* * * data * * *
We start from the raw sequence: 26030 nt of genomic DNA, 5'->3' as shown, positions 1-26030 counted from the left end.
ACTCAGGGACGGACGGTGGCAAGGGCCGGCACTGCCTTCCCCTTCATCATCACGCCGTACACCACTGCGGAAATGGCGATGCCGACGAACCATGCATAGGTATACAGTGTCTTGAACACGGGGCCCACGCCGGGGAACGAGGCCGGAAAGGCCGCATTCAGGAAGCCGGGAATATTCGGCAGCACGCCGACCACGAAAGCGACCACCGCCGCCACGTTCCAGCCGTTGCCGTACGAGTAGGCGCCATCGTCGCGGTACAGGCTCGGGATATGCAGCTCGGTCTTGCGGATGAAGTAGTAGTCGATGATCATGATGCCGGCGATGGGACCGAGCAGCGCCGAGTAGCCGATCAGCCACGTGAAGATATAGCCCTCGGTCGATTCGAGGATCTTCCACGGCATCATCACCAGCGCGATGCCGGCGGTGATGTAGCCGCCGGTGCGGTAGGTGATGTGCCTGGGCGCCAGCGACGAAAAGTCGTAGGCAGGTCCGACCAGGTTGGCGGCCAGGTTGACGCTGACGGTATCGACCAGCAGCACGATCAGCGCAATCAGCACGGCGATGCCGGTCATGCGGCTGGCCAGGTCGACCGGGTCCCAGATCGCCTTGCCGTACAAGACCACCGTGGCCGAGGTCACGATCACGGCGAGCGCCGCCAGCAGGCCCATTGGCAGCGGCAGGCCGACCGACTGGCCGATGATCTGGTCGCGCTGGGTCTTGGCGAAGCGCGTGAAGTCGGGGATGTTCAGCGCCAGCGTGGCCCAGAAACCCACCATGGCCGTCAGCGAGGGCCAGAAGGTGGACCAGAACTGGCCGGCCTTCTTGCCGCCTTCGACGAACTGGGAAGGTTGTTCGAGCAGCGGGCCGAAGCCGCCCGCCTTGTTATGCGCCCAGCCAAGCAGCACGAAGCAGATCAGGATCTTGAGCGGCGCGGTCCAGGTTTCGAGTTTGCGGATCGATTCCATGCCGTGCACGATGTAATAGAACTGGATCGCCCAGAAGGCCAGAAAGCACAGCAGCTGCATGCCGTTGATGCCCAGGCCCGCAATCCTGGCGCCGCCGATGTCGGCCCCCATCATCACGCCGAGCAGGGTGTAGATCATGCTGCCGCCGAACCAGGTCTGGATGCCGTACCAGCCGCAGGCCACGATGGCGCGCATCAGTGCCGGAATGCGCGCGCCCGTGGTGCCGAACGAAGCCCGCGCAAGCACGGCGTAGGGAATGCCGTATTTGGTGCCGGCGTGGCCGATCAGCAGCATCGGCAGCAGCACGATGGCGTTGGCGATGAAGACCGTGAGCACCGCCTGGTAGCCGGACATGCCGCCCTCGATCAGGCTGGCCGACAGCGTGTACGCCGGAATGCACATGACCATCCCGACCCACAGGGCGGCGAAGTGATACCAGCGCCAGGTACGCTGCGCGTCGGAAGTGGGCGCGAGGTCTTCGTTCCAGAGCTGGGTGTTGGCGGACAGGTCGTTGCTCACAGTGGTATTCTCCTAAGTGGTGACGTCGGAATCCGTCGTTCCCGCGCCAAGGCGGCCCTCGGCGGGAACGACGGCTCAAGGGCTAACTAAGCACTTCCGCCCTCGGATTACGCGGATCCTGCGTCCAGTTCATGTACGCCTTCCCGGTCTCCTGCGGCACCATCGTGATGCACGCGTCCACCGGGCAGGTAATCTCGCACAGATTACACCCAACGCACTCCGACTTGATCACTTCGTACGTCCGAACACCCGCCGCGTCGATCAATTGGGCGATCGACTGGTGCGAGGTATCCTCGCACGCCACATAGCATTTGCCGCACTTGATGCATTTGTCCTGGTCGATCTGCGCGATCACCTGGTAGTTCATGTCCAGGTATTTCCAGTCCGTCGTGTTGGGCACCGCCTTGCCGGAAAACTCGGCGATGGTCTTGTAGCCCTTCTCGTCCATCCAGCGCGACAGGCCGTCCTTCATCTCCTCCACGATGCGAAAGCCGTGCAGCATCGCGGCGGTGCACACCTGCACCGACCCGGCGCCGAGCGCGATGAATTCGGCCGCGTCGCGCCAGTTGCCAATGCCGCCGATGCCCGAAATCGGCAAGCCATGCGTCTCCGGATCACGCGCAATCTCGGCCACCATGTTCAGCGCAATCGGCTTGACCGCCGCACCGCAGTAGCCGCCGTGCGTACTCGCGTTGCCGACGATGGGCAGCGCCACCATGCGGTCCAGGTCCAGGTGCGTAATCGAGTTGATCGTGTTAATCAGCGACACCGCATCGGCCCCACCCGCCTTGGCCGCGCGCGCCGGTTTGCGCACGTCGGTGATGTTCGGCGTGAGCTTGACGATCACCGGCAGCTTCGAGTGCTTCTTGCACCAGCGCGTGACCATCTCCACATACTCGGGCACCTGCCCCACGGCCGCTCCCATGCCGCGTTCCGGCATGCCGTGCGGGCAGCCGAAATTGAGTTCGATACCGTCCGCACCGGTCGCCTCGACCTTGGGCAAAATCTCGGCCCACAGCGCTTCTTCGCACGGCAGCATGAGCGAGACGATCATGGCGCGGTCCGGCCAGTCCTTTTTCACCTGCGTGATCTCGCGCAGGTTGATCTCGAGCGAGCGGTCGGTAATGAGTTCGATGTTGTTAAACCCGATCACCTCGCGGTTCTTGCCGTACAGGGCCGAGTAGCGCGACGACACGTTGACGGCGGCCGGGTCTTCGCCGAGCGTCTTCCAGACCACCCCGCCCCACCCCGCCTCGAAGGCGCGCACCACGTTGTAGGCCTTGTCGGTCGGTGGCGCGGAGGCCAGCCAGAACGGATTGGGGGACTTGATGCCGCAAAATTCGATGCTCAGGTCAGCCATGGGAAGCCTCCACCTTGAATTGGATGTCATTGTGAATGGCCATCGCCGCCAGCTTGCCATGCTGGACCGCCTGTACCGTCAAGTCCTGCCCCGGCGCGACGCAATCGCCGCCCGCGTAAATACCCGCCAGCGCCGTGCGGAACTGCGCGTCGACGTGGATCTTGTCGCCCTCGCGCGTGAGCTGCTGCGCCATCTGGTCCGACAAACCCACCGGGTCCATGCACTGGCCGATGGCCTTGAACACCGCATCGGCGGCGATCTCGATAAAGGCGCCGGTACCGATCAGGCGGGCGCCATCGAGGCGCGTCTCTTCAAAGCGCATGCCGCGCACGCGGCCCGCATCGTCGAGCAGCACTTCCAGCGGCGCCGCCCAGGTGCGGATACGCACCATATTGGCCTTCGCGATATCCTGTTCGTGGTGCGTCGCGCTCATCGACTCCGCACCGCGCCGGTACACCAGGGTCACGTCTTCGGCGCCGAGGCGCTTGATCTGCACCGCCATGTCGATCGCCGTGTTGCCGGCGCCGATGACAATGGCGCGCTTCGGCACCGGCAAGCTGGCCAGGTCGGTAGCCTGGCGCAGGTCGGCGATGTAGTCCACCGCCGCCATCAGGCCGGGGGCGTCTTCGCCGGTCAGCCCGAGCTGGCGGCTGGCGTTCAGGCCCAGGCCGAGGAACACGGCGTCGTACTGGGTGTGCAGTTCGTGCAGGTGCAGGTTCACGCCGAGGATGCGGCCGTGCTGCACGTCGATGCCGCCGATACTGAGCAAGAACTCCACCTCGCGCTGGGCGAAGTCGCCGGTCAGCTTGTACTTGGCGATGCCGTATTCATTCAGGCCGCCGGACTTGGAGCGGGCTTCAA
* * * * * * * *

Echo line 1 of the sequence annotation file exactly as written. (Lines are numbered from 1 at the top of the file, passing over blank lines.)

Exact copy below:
We start from the raw sequence: 26030 nt of genomic DNA, 5'->3' as shown, positions 1-26030 counted from the left end.